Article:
Strange Bedfellows: The First American Avant-garde
This book tells the story of the first American avant-garde in art, poetry and the theatre. The people discussed in this book include Ezra Pound, Gertrude Stein, Marcel Duchamp and the Stettheimer sisters. The author suggests that this exchange of ideas transformed modern culture. Quotations from letters, diaries and interviews enliven this history. The development of the avant-garde depended as much on social intercourse, whether sexual, suppressed or platonic, as on aesthetics. By the time of the 1913 Armory Show, bohemia had made a home for itself in New York's Greenwich Village.
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Randolph Bourne called it human sex , " which is simply a generic name for those whose masculine brutalities and egotisms and feminine prettiness and stupidities have been purged away so that there is left stuff for a genuine ...
As the assembly sang the refrain — " ' Tis the final conflict / Let each stand in his place / The Industrial Union / Shall be the human race " — the editor from the Paterson Evening News listened with the uneasy sensation that " the era ...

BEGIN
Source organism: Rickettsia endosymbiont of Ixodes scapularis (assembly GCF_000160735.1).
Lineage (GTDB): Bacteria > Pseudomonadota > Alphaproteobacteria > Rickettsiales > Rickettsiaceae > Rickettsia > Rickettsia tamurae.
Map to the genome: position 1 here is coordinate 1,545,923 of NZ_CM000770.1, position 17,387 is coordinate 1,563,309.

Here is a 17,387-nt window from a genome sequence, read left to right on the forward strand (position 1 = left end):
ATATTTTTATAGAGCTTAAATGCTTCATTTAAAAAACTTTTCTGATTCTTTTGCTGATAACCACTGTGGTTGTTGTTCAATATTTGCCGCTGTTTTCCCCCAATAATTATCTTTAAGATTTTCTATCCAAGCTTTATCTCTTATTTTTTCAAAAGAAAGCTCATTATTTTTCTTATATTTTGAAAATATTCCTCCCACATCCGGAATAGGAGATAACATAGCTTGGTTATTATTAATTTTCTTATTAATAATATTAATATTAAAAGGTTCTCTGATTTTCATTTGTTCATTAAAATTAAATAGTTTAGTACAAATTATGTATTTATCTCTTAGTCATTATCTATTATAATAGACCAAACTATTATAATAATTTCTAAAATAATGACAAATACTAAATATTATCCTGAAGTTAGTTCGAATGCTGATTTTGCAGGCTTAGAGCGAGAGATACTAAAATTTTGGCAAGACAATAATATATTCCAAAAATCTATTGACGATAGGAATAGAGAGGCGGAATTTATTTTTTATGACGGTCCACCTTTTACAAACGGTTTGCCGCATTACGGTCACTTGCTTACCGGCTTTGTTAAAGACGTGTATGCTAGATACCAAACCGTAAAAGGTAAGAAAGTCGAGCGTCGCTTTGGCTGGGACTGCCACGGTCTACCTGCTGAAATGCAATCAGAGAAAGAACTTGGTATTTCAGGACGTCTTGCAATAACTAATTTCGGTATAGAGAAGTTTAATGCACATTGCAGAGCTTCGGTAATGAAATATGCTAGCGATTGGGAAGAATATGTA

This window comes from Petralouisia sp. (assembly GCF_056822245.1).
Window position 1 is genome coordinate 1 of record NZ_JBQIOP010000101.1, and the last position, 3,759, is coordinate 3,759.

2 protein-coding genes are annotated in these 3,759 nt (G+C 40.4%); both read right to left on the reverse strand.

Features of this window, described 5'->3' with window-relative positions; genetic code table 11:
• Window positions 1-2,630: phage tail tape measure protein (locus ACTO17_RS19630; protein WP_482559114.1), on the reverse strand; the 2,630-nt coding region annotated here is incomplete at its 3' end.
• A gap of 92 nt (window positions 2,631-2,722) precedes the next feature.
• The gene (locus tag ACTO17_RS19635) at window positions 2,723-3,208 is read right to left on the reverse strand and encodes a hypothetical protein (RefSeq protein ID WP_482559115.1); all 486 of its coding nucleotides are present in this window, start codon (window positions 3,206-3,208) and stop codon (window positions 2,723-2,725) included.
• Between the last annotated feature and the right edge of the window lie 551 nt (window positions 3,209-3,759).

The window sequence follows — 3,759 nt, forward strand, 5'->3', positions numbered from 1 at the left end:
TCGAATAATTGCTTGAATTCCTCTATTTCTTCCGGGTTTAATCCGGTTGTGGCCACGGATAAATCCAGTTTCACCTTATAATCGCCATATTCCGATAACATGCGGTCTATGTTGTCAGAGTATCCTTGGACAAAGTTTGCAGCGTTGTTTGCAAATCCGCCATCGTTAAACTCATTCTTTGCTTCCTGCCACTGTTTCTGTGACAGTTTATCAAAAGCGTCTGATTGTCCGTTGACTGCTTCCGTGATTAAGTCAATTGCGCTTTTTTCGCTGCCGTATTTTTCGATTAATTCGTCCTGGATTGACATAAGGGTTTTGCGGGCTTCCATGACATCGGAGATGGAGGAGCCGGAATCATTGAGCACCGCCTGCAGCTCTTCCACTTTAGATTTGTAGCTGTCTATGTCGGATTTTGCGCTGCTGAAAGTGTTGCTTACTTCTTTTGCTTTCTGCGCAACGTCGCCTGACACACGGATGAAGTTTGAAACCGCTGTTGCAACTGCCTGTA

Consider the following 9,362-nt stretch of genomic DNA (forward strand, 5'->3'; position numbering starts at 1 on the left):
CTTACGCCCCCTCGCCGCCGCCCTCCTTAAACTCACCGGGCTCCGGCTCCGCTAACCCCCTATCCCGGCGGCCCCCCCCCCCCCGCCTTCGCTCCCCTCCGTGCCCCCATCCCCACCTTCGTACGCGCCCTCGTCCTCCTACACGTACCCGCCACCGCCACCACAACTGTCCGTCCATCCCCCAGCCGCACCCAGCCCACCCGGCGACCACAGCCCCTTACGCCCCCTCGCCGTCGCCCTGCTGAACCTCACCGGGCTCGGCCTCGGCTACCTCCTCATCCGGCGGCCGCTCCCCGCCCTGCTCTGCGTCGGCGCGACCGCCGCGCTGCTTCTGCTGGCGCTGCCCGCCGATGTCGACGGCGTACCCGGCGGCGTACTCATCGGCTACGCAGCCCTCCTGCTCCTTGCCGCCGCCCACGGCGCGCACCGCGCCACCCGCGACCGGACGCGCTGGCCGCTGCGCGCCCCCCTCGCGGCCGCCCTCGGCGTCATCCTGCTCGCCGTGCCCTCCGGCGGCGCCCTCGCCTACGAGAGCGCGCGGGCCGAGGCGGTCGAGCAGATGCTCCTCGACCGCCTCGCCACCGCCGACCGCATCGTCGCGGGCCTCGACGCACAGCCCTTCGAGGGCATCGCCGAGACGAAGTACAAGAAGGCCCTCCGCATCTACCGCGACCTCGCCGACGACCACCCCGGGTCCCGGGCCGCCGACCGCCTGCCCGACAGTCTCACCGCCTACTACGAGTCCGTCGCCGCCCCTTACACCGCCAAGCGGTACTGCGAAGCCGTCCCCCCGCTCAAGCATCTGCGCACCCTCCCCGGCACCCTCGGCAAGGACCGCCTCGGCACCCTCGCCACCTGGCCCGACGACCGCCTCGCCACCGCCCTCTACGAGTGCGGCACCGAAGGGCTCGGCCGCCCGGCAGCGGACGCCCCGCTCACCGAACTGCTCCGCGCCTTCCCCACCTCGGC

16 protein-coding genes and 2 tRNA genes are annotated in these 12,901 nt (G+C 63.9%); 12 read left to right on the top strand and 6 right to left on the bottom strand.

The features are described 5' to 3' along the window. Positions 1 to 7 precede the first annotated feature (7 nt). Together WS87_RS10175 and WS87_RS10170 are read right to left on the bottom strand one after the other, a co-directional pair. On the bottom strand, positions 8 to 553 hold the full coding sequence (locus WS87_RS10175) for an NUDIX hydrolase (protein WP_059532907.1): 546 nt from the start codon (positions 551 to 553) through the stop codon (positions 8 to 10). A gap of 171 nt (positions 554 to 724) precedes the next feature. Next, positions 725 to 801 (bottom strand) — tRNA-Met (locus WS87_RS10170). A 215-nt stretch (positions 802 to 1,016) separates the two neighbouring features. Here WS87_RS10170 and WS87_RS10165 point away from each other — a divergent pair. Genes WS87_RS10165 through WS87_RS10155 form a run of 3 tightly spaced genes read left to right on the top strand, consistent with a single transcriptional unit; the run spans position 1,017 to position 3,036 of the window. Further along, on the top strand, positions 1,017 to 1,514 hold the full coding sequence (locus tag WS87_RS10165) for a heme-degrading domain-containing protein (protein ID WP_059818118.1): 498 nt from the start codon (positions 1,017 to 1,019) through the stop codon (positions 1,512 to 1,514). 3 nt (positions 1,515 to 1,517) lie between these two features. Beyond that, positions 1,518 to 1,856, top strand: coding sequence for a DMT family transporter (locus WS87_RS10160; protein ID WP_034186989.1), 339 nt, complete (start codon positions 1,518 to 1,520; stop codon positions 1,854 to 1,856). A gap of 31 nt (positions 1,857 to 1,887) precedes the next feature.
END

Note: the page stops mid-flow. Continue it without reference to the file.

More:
As Vanity Fair declared , " They are posters for fashions distinctly European and remote . " 12 The baron and 11 The machine has become more than a mere adjunct of life . It is really part of human life ...
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LibraryThing ReviewGebruikersrecensie - giovannigf - LibraryThing
Exhaustive, rollicking, and fascinating account of the poets, artists, patrons, and bohemians who brought, developed, and promoted modernism in/to America. Highly recommended. Volledige review lezen
Strange bedfellows: the first American avant-gardeGebruikersrecensie - Not Available - Book Verdict
This book chronicles the rise of American modernism through a "group portrait of a small band of cultural renegades'' who comprised avant-garde circles from 1913 to 1917 in New York, Cambridge ... Volledige review lezen
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Martin S. Pernick
Gedeeltelijke weergave - 1996